- GISCorps Mission Announcement (GISCorps.org, March 29, 2020.)
Recruitment complete; project in process.
Early in 2020, long time partner, NAPSG (the National Alliance for Public Safety GIS), requested GISCorps volunteer support for the 2020 wildfire season. Wildfire initial attack is a dynamic period of time where information comes in from many disparate sources. It can be difficult to rely on a single source of information, local-, state- or region-wide. NAPSG developed a Wildfire Initial Attack interface (utilizing ArcGIS Online Experience Builder) to allow volunteers to map newly reported wildfires. Trained volunteers utilized social media reports, official sources, news stories, and other supporting data (remote cameras, weather reports, etc.) to accurately and quickly put fires on a map, particularly during times of high fire danger.
Once fires were mapped, the outward-facing application provided vetted information to the public pointing them to the most appropriate source for updates and evacuation notices. Twenty-three volunteers were originally recruited for the pilot phase of the project. As the busy season wore on, several new volunteers were rotated in as others needed to move on. More information on the original vision of the project can be found immediately below this update.
As the season continued, NAPSG’s development team made adjustments and automations to the interface so the public could easily find the most up-to-date, relevant safety messages across a wide geographic area. While this project was never intended to replace local emergency notifications, it did help highlight gaps in messaging and information availability during the initial attack phase of a wildfire, particularly when multiple jurisdictions are impacted simultaneously. GISCorps volunteers mapped over 1,900 fires during the course of the year, and the map received over 9.5 million views. Volunteers reported a staggering 1,781 hours of contributions.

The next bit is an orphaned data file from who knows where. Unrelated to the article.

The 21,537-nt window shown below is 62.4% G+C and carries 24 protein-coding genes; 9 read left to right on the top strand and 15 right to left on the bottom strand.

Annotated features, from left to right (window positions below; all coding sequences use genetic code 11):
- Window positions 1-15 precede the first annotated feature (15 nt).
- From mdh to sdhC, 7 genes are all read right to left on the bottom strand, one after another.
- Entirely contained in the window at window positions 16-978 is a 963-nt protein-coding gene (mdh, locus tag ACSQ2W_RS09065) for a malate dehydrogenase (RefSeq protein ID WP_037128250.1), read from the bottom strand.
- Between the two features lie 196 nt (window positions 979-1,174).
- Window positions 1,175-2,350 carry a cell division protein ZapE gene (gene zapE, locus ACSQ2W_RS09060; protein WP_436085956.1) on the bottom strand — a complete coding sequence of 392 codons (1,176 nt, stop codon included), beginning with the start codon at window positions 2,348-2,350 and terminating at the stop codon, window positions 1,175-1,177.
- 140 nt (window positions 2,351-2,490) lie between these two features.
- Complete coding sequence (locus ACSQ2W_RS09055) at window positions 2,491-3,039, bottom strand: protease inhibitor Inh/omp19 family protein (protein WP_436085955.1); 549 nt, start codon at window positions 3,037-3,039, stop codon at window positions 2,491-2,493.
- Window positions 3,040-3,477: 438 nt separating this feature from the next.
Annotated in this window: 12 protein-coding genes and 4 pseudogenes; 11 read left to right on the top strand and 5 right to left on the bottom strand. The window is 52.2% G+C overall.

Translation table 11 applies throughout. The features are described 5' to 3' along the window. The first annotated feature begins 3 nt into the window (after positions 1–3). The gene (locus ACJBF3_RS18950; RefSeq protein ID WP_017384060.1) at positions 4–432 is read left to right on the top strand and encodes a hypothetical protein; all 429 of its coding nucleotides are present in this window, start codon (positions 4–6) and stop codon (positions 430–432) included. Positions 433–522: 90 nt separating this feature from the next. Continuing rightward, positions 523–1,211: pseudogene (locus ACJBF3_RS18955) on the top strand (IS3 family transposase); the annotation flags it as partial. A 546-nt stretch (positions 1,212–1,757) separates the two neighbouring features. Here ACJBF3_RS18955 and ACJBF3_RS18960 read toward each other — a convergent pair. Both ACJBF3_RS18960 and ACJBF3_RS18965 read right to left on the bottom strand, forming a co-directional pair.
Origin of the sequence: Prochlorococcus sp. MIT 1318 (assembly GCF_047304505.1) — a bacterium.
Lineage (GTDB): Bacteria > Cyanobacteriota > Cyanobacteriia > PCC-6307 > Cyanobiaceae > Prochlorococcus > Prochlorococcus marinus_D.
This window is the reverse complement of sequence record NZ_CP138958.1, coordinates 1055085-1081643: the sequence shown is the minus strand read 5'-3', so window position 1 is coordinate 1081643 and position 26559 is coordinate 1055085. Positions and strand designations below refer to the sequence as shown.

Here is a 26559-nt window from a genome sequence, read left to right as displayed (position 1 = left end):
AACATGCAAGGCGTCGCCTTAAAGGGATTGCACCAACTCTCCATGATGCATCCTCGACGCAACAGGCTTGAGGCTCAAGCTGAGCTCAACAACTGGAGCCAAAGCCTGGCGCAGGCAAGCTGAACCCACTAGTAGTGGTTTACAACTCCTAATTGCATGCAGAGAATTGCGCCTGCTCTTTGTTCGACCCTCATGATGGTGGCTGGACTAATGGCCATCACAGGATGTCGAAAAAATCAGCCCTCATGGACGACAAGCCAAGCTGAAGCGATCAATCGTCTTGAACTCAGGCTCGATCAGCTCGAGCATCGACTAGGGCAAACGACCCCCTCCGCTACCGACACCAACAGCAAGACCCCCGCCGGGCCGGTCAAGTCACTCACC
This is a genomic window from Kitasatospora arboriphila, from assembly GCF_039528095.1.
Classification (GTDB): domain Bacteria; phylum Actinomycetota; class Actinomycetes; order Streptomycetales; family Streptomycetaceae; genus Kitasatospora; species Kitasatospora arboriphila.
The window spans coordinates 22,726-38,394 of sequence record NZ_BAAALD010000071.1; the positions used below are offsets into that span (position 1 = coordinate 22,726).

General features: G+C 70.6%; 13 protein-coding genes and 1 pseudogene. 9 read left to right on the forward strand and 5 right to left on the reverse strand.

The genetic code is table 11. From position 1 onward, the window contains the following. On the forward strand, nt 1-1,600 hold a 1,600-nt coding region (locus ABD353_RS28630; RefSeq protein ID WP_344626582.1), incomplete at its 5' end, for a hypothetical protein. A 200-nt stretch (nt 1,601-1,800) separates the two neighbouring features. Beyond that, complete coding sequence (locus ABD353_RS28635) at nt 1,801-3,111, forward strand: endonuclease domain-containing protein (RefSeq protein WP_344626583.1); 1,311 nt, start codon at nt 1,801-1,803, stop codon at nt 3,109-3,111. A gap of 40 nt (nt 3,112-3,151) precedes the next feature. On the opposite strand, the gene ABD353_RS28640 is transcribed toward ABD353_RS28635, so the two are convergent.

FireMappers were also featured in an Esri blog post found here.
New for 2021
Based on the obvious interest in the resource, NAPSG has requested volunteers continue with the project in 2021 with a rebranded team name of #FireMappers. Sixteen volunteers have chosen to continue their efforts this season. Based on experiences in 2020, the team plans to streamline and automate as much of the workflow as possible by enhancing the public IRWIN feed, but volunteers will still be on hand to monitor during red flag weather warnings and continue to focus on areas where IRWIN is not readily available.
2021 Continuing volunteers: Brigit Anderson, Keith Johnson, Chrissy Livergood Dawn Hutchinson, Stephen Lai, John Schweisinger, Darlene Pardiny, Joseph M. Veneziano, Ingrid Jourgensen, John Watermolen, Shawna Bjorgan, Sandi Mitchell, Monicque Lee, Eric Shreve, Cassie Hansen, and Melanie Moss